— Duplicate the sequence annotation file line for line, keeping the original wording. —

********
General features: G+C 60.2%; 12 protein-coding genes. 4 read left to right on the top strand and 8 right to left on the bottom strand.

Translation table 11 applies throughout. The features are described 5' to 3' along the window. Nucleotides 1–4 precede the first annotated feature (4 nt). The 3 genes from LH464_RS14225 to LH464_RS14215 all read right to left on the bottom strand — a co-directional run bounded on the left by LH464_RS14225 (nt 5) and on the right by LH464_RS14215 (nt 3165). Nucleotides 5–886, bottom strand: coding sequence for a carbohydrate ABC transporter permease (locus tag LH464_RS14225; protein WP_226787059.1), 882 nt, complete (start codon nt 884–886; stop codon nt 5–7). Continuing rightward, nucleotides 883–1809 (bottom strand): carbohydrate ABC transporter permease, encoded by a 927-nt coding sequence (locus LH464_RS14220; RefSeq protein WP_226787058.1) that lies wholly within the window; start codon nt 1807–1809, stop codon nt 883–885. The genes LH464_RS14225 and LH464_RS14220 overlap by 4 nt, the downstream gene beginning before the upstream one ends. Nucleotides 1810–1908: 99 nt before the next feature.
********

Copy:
General features: G+C 60.2%; 12 protein-coding genes. 4 read left to right on the top strand and 8 right to left on the bottom strand.

Translation table 11 applies throughout. The features are described 5' to 3' along the window. Nucleotides 1–4 precede the first annotated feature (4 nt). The 3 genes from LH464_RS14225 to LH464_RS14215 all read right to left on the bottom strand — a co-directional run bounded on the left by LH464_RS14225 (nt 5) and on the right by LH464_RS14215 (nt 3165). Nucleotides 5–886, bottom strand: coding sequence for a carbohydrate ABC transporter permease (locus tag LH464_RS14225; protein WP_226787059.1), 882 nt, complete (start codon nt 884–886; stop codon nt 5–7). Continuing rightward, nucleotides 883–1809 (bottom strand): carbohydrate ABC transporter permease, encoded by a 927-nt coding sequence (locus LH464_RS14220; RefSeq protein WP_226787058.1) that lies wholly within the window; start codon nt 1807–1809, stop codon nt 883–885. The genes LH464_RS14225 and LH464_RS14220 overlap by 4 nt, the downstream gene beginning before the upstream one ends. Nucleotides 1810–1908: 99 nt before the next feature.